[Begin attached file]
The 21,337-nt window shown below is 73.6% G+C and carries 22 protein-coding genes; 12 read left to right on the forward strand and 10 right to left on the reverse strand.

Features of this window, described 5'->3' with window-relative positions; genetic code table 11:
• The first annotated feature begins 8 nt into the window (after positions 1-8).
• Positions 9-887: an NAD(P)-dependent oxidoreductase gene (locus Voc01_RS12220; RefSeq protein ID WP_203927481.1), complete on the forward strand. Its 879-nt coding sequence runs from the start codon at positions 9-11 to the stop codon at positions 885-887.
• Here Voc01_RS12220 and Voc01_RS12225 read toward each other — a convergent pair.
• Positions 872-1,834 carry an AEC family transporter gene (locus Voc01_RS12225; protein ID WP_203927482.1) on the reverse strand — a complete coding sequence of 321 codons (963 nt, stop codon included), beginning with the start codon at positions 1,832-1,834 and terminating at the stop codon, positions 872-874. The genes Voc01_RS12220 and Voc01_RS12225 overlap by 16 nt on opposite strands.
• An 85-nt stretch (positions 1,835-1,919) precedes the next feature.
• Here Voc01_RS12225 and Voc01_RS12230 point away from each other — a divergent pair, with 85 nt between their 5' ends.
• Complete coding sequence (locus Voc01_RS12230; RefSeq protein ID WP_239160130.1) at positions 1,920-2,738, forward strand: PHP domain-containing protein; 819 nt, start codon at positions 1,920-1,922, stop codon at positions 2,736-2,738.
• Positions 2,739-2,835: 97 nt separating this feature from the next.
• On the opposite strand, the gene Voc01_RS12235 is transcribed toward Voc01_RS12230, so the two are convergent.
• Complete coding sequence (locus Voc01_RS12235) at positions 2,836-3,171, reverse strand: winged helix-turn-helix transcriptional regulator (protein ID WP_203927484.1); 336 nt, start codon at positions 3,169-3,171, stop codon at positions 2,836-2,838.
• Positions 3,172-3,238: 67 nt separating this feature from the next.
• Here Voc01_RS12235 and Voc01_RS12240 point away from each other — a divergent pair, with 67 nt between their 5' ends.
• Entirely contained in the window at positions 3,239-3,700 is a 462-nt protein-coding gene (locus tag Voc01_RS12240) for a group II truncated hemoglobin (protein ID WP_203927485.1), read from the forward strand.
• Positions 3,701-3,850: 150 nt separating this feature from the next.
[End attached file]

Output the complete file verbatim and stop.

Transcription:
The 21,337-nt window shown below is 73.6% G+C and carries 22 protein-coding genes; 12 read left to right on the forward strand and 10 right to left on the reverse strand.

Features of this window, described 5'->3' with window-relative positions; genetic code table 11:
• The first annotated feature begins 8 nt into the window (after positions 1-8).
• Positions 9-887: an NAD(P)-dependent oxidoreductase gene (locus Voc01_RS12220; RefSeq protein ID WP_203927481.1), complete on the forward strand. Its 879-nt coding sequence runs from the start codon at positions 9-11 to the stop codon at positions 885-887.
• Here Voc01_RS12220 and Voc01_RS12225 read toward each other — a convergent pair.
• Positions 872-1,834 carry an AEC family transporter gene (locus Voc01_RS12225; protein ID WP_203927482.1) on the reverse strand — a complete coding sequence of 321 codons (963 nt, stop codon included), beginning with the start codon at positions 1,832-1,834 and terminating at the stop codon, positions 872-874. The genes Voc01_RS12220 and Voc01_RS12225 overlap by 16 nt on opposite strands.
• An 85-nt stretch (positions 1,835-1,919) precedes the next feature.
• Here Voc01_RS12225 and Voc01_RS12230 point away from each other — a divergent pair, with 85 nt between their 5' ends.
• Complete coding sequence (locus Voc01_RS12230; RefSeq protein ID WP_239160130.1) at positions 1,920-2,738, forward strand: PHP domain-containing protein; 819 nt, start codon at positions 1,920-1,922, stop codon at positions 2,736-2,738.
• Positions 2,739-2,835: 97 nt separating this feature from the next.
• On the opposite strand, the gene Voc01_RS12235 is transcribed toward Voc01_RS12230, so the two are convergent.
• Complete coding sequence (locus Voc01_RS12235) at positions 2,836-3,171, reverse strand: winged helix-turn-helix transcriptional regulator (protein ID WP_203927484.1); 336 nt, start codon at positions 3,169-3,171, stop codon at positions 2,836-2,838.
• Positions 3,172-3,238: 67 nt separating this feature from the next.
• Here Voc01_RS12235 and Voc01_RS12240 point away from each other — a divergent pair, with 67 nt between their 5' ends.
• Entirely contained in the window at positions 3,239-3,700 is a 462-nt protein-coding gene (locus tag Voc01_RS12240) for a group II truncated hemoglobin (protein ID WP_203927485.1), read from the forward strand.
• Positions 3,701-3,850: 150 nt separating this feature from the next.